A little while after Ken’s departure, a mob invaded the Gbenemene’s palace, started a very violent riot, and killed Chief Edward Kobani, Chief Orage, Theophilus Orage and Albert Badey, popularly regarded as the Ogoni four. The angry mob then locked up their bodies in a Volkswagen beetle car, doused it with petrol then set it ablaze. A cloud pregnant with gloom and disaster overshadowed Ogoni land. Ken was subsequently arrested in relation to the murder alongside nine other Ogoni compatriots. They were accused of motivating and inciting their followers to kill the Ogoni four.

Tears slid down Ken’s eyes as he recalled these events. On the day Gani Fawehinmi and Femi Falana appeared before the tribunal, headed by Justice Ibrahim Auta, arguing their application for bail, Femi Falana was dazed with a slap by a soldier for not submitting himself to the accreditation rules. Chief Falana subsequently withdrew himself from the case.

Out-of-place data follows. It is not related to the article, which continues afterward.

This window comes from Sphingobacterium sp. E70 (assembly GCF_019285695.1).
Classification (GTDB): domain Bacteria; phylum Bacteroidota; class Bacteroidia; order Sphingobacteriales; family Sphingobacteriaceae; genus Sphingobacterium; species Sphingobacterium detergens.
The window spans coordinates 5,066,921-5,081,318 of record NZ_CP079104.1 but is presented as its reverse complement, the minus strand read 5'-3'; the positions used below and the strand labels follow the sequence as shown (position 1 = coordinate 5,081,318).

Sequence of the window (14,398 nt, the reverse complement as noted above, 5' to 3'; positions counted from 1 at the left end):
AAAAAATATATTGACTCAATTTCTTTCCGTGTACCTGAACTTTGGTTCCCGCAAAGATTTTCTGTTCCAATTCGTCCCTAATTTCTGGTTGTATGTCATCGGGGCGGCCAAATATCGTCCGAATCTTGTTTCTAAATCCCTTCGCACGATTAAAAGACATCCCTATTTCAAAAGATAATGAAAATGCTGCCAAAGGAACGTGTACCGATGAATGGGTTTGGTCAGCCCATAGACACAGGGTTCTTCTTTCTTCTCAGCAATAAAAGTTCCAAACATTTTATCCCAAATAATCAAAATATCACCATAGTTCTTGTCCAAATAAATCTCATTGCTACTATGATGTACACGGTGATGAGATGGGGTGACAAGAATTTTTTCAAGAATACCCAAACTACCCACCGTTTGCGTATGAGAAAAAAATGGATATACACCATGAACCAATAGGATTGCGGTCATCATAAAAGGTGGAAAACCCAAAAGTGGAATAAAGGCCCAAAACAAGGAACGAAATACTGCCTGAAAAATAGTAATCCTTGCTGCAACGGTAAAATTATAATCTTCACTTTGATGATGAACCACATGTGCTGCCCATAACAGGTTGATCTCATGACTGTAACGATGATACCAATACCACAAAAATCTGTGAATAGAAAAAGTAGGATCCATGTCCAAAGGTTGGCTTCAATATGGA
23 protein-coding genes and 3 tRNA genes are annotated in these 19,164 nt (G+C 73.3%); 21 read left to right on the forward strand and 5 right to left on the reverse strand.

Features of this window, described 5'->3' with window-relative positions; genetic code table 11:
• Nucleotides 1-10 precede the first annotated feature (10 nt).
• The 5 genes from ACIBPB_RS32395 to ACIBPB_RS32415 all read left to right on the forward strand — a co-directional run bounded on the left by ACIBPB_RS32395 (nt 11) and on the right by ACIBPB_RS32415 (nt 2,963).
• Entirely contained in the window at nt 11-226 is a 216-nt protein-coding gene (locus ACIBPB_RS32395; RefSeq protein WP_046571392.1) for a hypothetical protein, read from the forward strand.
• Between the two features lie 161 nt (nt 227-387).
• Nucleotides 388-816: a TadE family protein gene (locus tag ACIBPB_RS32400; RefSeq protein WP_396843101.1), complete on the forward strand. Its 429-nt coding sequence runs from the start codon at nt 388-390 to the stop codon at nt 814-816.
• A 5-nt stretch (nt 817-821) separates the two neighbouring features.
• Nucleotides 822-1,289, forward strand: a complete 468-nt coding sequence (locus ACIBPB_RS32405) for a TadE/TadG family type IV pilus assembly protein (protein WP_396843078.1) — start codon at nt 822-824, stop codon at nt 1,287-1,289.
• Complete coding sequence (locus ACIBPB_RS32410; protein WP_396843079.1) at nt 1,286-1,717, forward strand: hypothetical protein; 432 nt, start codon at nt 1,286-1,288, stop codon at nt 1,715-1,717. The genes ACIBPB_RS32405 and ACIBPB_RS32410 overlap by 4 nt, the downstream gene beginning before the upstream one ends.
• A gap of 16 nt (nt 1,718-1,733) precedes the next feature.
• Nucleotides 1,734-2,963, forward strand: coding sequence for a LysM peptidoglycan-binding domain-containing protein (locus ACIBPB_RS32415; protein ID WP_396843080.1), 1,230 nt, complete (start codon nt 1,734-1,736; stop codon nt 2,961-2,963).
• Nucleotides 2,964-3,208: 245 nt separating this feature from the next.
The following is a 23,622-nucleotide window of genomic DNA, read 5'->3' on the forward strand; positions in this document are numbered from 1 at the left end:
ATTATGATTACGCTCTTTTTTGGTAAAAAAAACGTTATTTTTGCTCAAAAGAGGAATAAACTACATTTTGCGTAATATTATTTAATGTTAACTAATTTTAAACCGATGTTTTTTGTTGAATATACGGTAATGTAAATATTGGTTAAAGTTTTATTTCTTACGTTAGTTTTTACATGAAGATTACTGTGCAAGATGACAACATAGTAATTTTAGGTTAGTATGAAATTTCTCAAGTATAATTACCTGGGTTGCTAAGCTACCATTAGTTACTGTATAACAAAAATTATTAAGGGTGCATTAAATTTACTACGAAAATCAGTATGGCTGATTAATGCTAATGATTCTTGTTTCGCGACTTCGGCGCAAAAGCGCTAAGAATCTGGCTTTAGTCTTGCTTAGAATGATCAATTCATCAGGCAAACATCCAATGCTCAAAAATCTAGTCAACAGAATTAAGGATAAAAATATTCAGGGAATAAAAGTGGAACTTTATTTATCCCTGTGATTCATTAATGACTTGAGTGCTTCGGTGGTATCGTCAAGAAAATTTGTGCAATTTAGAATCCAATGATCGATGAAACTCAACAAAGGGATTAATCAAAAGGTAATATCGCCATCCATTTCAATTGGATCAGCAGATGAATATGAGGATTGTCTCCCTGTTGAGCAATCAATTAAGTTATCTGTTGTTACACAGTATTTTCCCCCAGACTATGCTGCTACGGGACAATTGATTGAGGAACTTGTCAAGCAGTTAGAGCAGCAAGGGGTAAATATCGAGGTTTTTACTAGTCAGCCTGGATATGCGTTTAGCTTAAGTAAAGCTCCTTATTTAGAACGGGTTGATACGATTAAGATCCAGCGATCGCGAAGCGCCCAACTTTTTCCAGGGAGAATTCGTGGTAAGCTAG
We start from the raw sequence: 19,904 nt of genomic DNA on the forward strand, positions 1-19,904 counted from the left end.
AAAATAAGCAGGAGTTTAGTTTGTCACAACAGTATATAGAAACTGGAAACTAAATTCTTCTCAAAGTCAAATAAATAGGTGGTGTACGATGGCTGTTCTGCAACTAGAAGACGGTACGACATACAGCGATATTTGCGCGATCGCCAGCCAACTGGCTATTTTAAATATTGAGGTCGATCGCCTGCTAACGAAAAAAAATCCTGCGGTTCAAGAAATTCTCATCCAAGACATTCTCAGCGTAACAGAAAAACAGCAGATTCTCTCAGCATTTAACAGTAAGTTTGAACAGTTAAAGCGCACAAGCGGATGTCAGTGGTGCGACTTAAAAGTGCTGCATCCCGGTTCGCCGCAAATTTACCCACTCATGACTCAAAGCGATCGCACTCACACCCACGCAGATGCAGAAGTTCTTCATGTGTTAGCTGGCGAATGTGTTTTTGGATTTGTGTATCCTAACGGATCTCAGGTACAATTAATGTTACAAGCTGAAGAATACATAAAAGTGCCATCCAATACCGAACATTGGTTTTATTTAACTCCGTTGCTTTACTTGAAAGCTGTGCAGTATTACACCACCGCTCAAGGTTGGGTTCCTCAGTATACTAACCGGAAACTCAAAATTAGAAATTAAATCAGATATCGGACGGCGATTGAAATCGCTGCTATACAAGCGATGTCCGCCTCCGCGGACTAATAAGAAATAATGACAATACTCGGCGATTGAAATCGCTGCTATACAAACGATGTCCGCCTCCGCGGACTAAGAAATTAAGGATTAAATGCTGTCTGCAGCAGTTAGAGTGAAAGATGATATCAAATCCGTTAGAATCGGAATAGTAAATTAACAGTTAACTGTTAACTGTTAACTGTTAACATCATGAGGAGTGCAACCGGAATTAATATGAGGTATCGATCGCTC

Ken knows this might be the end of the road for him but he was convinced that even after his death the struggle would still continue. The judiciary was under the control of the military which meant nothing good could come out of it. Justice Ibrahim Auta, the chairman of the Tribunal was obviously Abacha’s boy.

Ken had a call; he was summoned to answer it.

“Who’s this?” he asked.

“Ken I am currently in Auckland, the common wealth heads of states are gathering for their biannual summit, it appears that they alone command the weight of voice that might save you and the rest from the gallows”, Wole Soyinka whimpered.

To be continued…



3 thoughts on “Ken Will Face the Noose by Michael Damilola Orekoya | Short Story

  1. Pingback: Ken Will Face the Noose (Sequel) by Michael Damilola Orekoya | Short Story | novelafrique